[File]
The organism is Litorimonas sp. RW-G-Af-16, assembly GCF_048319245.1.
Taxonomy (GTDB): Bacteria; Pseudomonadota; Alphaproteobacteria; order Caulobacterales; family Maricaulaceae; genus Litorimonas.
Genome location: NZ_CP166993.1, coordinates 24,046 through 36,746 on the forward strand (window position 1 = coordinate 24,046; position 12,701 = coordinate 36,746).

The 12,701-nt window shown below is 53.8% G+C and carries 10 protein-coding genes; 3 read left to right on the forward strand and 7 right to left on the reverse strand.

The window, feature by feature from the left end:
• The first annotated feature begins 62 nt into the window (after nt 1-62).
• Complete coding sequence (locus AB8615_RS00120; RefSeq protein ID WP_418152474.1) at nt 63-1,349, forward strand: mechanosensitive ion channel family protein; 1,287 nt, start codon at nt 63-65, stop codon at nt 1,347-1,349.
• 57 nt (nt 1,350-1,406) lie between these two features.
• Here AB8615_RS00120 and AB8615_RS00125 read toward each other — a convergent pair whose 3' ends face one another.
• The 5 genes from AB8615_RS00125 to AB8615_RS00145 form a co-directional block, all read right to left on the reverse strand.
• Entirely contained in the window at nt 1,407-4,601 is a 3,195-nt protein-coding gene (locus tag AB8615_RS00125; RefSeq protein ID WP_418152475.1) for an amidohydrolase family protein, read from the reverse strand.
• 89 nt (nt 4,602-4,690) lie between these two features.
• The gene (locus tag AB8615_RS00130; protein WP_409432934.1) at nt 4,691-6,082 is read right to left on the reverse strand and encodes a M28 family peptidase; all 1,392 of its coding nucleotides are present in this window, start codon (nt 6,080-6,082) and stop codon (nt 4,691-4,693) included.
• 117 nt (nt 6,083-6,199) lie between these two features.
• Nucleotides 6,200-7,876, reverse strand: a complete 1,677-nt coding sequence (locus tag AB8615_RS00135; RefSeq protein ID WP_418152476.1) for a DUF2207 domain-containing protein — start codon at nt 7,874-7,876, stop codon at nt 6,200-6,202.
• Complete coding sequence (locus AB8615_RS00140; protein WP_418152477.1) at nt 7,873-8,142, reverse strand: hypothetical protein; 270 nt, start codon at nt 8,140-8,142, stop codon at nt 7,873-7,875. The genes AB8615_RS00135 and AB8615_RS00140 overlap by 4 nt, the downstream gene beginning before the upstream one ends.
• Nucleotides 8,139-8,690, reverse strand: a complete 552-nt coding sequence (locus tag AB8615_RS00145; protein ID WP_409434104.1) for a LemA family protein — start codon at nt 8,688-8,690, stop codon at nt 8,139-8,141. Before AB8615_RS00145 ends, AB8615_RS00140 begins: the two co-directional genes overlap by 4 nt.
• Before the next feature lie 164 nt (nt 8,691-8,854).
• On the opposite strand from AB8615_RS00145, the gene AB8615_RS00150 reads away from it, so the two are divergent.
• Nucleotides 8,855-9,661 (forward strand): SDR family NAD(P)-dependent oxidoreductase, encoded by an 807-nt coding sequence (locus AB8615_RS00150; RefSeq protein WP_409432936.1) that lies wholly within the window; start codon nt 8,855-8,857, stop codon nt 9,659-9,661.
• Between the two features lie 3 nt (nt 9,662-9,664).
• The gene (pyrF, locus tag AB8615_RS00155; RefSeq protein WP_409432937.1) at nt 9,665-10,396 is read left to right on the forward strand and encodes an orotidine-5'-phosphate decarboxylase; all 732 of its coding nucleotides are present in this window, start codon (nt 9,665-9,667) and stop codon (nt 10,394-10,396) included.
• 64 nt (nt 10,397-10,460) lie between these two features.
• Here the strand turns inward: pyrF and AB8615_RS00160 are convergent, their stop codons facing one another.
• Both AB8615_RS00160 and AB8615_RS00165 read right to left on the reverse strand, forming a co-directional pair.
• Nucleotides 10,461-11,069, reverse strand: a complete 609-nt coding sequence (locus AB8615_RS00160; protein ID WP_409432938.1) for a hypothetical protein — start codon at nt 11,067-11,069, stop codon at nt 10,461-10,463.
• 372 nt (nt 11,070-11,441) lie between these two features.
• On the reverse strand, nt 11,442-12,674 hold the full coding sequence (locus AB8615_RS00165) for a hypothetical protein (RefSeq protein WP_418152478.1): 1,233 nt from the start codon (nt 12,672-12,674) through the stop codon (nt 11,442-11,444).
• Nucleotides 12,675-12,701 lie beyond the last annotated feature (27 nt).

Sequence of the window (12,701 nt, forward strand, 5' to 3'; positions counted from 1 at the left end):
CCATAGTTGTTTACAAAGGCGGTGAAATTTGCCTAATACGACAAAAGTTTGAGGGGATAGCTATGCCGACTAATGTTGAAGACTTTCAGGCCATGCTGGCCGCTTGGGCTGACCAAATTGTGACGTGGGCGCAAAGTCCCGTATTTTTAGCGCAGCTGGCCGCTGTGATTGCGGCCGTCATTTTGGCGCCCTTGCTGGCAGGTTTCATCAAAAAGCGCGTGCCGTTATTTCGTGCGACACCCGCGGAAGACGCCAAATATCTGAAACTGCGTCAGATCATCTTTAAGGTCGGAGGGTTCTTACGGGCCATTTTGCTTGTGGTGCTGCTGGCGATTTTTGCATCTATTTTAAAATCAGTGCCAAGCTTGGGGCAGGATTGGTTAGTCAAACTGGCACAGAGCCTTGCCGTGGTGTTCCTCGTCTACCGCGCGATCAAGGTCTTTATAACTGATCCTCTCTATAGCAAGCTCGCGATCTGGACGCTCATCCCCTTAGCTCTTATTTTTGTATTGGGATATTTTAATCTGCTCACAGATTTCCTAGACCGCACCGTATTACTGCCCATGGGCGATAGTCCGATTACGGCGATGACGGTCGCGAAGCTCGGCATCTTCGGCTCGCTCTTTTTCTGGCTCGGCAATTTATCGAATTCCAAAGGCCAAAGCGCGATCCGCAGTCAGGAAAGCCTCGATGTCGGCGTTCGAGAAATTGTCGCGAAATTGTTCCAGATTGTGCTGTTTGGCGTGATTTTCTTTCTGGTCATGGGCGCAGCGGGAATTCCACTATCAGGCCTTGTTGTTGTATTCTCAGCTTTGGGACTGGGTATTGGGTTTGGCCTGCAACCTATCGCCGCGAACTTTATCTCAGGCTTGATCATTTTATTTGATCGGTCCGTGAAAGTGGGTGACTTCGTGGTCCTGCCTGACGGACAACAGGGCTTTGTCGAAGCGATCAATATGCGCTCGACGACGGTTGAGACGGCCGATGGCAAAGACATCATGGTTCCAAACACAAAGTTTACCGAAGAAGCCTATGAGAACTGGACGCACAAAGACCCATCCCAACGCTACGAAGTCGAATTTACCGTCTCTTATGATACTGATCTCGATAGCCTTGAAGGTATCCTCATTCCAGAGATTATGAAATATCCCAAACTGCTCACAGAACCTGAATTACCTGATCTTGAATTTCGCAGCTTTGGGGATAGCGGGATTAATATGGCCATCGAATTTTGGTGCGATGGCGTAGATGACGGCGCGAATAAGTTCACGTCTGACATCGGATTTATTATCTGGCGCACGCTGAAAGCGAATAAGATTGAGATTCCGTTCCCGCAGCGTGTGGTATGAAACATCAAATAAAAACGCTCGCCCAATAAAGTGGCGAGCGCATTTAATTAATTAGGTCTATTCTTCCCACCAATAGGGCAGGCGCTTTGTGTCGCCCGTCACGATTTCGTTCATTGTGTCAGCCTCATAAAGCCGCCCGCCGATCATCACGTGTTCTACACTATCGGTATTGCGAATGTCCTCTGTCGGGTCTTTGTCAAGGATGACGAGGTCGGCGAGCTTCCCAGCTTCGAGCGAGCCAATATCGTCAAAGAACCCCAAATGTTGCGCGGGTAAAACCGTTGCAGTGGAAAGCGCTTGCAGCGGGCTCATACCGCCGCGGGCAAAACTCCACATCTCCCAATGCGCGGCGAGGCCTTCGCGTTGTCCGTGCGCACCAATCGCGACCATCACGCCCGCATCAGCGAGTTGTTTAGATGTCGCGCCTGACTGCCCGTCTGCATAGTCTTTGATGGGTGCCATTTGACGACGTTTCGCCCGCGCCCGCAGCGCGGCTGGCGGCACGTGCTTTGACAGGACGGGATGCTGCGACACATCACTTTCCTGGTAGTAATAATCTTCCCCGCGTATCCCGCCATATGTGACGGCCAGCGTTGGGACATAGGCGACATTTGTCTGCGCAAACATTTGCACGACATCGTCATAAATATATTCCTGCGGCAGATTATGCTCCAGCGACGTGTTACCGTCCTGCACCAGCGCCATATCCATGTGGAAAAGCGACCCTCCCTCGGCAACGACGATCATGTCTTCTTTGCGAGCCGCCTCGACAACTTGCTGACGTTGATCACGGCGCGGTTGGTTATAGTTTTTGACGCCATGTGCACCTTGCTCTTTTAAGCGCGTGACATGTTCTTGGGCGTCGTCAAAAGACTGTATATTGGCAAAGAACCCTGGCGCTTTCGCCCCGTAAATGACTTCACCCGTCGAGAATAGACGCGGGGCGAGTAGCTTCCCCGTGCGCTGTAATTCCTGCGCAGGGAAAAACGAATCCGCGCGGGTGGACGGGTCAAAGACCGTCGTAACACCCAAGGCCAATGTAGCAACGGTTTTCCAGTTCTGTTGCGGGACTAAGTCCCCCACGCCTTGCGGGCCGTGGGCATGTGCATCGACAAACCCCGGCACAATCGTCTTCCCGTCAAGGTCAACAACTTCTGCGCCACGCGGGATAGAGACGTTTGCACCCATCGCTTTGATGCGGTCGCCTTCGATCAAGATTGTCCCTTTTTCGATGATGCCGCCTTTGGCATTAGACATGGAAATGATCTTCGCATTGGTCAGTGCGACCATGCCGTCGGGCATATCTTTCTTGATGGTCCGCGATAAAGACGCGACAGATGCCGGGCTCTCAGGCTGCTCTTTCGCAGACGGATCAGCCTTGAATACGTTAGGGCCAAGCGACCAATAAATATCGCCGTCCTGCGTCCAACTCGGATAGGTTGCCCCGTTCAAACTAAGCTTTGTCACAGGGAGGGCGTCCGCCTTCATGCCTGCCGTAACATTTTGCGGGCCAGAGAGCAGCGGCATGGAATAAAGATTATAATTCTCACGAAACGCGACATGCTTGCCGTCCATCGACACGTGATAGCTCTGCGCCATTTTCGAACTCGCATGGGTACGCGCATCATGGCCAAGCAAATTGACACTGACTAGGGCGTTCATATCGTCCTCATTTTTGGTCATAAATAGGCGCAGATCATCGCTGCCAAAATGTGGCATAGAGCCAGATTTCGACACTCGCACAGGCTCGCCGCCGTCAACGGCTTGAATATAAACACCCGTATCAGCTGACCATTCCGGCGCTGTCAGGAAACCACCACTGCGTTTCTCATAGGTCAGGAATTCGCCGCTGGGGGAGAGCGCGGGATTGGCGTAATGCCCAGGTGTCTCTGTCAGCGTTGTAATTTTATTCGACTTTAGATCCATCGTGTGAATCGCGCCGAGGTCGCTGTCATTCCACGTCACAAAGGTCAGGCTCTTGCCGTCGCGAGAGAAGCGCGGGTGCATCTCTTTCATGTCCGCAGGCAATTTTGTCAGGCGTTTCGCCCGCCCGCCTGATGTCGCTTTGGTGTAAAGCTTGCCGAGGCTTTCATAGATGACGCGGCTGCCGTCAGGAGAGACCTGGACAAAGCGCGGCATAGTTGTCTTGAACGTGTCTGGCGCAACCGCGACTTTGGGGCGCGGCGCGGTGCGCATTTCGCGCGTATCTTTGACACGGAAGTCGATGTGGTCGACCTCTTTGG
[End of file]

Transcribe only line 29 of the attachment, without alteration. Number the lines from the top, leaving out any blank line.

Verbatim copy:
• Nucleotides 12,675-12,701 lie beyond the last annotated feature (27 nt).